Archive for December, 2011

22 Humor Techniques from Politics

Tuesday, December 27th, 2011

With the caucus and primary events coming soon, let’s reflect on the wonderful humor lessons provided by our politicians:

1.  The Obama Technique.  Don’t waste your time creating “second term” jokes.

2.  The Gingrich Technique.  Start by preparing a humorous concession speech.

3.  The Mitt Romney Technique.  Look for ways to make fun of other people’s first names.

4.  The Cheney Technique.  If someone fails to laugh at your jokes, claim you shot him by accident.

5.  The Rick Perry Technique.  Just speak and you’ll naturally say something funny.

6.  The Bill Clinton Technique.  Insist that, “I did not laugh with that woman.”

7.  The Hillary Clinton Technique.  When it comes to humor in your house, wear the pants.

8.  The Ron Paul Technique.  Laugh at your own jokes.

9.  The Herman Cain Technique.  When a joke fails, say with a straight face, “I have never told a joke.”

10.  The Jon Huntsman Technique.  Only one percent will realize you told a joke.

11.  The Nancy Pelosi Technique.  Drive home your jokes with the power of facial expression.

12.  The Joe Biden Technique.  Learn to tell jokes with your foot in your mouth.

13.  The John Boehner Technique.  If you write a joke which you love, but the President likes it too, never use it.

14.  The Michele Bachmann Technique.  In a marriage, the woman should deliver the punch lines…the husband should be the straight man.

15.  The Reagan Technique:  Say “Well,” and pause until you think of something funny.

16.  The Bush Technique.  Remember that neither 41 nor 43 are especially funny numbers.

17.  The Nixon Technique.  If people don’t laugh at your jokes, say “I am not a comedian.”

18.  The Ford Technique.  If all else fails, fall flat on your face.

19.  The Jimmy Carter Technique.  Realize that although people will not immediately laugh at your jokes…Years later they will appreciate you.

20.  The Kennedy Technique.  Use clever similes, like:  “I am a jelly roll.”

21.  The Johnson Technique.  Marry someone with a fun-sounding name.

22.  The Eisenhower Technique.  Effective only with people in their 80s and older.

Joke Contest Results — Foreign Phrases

Friday, December 23rd, 2011

It’s time for the results of the December joke contest–Foreign Phrases

New Joke Contests are announced on the first of the month (alternating months).

New Cartoon Caption Contests are announced on the first of the month (alternating months).  The next caption contest is January 1, 2012.
Here are this month’s top lines:


persona non grata
persona non Prada:  Someone who shops at a thrift store.
     Marty Bernstein, Oak Park, Illinois


haute cuisine
oat cuisine:  High-fiber diet.
     David Novick, Dayton, Ohio


deja vu
deja new:  Retro fashions.
     Melanie White, Rowlett, Texas

HONORABLE MENTION (in random order)

ante bellum
ante potbellum:  Before the potbelly.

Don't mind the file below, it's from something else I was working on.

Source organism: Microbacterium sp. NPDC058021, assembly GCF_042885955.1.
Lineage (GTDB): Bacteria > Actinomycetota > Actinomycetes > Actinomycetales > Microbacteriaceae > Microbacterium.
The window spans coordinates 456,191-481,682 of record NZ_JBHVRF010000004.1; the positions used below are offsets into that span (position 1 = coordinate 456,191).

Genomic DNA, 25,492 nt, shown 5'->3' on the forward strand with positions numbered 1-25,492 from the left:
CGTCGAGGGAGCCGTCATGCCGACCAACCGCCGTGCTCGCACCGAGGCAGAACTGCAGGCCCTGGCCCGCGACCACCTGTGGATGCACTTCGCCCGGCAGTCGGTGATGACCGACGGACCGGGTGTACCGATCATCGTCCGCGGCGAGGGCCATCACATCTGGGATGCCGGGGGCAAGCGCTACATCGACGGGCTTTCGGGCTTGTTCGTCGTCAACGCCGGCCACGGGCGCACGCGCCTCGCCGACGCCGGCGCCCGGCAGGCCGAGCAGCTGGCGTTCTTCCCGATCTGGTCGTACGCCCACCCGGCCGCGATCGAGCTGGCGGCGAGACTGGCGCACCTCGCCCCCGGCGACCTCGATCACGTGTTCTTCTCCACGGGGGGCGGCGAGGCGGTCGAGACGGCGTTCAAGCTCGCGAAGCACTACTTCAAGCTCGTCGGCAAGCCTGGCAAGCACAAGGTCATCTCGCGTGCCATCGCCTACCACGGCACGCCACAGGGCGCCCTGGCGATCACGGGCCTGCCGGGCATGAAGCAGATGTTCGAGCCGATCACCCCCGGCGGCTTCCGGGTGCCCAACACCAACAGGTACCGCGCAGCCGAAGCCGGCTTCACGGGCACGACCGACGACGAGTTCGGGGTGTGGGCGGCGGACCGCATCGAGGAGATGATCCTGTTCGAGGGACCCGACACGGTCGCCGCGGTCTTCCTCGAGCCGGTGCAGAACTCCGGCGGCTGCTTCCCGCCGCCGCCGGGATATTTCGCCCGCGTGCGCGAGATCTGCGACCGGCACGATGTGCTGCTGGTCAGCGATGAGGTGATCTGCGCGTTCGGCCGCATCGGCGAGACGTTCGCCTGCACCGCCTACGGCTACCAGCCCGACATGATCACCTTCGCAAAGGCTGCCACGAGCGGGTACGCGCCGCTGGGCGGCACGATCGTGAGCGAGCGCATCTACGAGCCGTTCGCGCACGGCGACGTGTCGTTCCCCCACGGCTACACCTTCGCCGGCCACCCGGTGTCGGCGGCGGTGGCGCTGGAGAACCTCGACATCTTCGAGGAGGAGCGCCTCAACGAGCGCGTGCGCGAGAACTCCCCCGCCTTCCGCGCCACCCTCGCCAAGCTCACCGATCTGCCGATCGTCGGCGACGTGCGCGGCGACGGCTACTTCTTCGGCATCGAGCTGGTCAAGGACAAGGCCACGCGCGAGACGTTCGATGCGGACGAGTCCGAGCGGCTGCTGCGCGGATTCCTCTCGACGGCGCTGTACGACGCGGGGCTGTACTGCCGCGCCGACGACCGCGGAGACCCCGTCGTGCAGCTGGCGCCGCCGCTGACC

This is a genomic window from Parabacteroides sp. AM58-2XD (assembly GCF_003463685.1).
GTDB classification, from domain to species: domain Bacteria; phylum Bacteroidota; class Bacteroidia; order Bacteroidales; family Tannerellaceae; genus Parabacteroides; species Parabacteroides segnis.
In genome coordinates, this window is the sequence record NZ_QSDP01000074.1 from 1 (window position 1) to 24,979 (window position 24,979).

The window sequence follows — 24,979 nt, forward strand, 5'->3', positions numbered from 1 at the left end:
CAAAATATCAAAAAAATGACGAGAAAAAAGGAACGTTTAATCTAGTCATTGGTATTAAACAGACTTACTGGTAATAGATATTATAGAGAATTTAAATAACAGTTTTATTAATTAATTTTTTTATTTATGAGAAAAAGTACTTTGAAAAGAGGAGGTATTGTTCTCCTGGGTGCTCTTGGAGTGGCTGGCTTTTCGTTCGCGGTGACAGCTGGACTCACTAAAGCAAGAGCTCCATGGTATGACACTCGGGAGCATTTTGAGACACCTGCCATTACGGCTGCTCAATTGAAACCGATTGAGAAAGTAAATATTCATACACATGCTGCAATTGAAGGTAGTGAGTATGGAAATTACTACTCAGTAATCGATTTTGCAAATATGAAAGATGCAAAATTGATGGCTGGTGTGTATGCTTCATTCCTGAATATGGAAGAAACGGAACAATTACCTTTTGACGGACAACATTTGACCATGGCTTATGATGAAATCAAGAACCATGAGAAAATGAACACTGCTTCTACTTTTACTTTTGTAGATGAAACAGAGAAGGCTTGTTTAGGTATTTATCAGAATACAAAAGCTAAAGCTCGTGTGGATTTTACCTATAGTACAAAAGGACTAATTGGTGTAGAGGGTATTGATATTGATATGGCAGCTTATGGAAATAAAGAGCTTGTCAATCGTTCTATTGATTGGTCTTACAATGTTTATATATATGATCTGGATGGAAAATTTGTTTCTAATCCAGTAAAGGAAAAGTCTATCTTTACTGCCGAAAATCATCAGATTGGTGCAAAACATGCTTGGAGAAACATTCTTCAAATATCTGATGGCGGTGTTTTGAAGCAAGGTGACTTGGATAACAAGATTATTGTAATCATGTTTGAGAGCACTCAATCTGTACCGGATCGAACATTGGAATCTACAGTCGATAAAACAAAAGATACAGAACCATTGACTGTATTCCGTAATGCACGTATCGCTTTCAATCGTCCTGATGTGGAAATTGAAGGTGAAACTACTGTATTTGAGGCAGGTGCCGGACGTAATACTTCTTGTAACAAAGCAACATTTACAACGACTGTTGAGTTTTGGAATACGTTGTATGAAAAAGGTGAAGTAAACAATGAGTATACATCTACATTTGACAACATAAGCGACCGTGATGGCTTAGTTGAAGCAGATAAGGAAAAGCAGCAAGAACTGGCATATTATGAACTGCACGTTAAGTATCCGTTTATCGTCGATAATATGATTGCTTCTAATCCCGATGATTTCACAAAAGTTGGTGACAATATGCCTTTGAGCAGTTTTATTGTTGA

billet doux
bullet doux:  Hate letter.

pro bono
go Bono:  Shouted at a U2 concert.

savoir faire
save our fare:  Don’t raise transportation prices.

sang froid
sang Floyd:  Pink Floyd on the karaoke machine.

grand prix
grand spree:  Christmas shopping.

ex libris
ex-Liberace:  Formerly flamboyant pianist.

comme si, comme ca
come see, consume:  Merchant’s sales slogan around Christmas.

O sole mio.
Oh, sole me:  I’ll have the fish platter.

Post Meridiem
Post Meridiem:  The afternoon paper.

pray go:  Please get lost.

Ay caramba
I can rhumba:  I’m a great dancer.

je ne sais pas
Jenny says wha?

oy vey
oy stay:  The guest that never leaves.

joie de vivre
joie de relieve:  After what seems like an eternity, you finally find a rest room.

billet doux
billet through:  A Dear John letter

femme fatale
hem fatale:  The very-mini skirt worn by a femme fatale.

dolce vita
dolce eater:  Someone with a sweet tooth.

savoir faire
savoir hair:  An excellent hair stylist.

deja vu
deja clue:  The detective later realized that the first clue contained the solution to the case.

faux pas
faux fox:  Fake fur.

que sera sera
que Sara Sarah:  How do you spell your name?

fait accompli
feta compli:  A properly-aged Greek cheese.

flagrant delicto
fragrant dictato:  Coco Chanel reciting a recipe for a perfume to her stenographer.

pro bono
probe Ono:  Questioning John Lennon’s widow.

savior fare:  The Last Supper

veni, vidi, vici
vendi video vice:  I sell porno movies

force majeure
farce immature:  Juvenile humor.

ipso facto
calypso facto:  A style of music and dance originating on Trinidad and Tobago.

bon mot
Bond mot:  A clever remark from 007.

carpe diem
carpe per diem:  Take your lunch money.

caveat emptor
Dick Cavett emptor:  Be careful what you say on a talk show.

coup de grace
coupe de Grace:  Two-door auto for Monaco royalty.

afishionado:  A highly-accomplished angler.

sangst:  Fear of performing a song in public.

au courant
au current:  Up-to-date wiring

cause celebre
Claus celebre:  A Hollywood Santa.

faux pas
fo pa:  A present for dad

je ne sais quoi
je ne sais quay:  I don’t know where the boat will dock.

quid pro quo
squid pro quo:  I’ll give you some calamari for that.

vox populi
Magnavox populi:  TVs for everyone.

ala mode
ala commode:  Stylish bathroom.

habeus corpus
flabbeus corpus:  Time to join a gym.

mea culpa
mea pulpa:  I’m the one who mashed it and I’m sorry.

que sera sera
que seran Sarah:  Where’s the plastic wrap?

rigor mortis
bigger wartis:  That bump on your hand is hard.

vice versa
vice versatile:  Highly skilled in bad habits.

grassy ass:  A friendly acknowledgment to a long-timer on Occupy Wall Street.

faux pas
faux pa:  Someone pretending to be your father.

por favor
poor flavor:  Something that tastes bad.

ichi ban
nietzsche ban:  No philosophers allowed.

veni vidi vici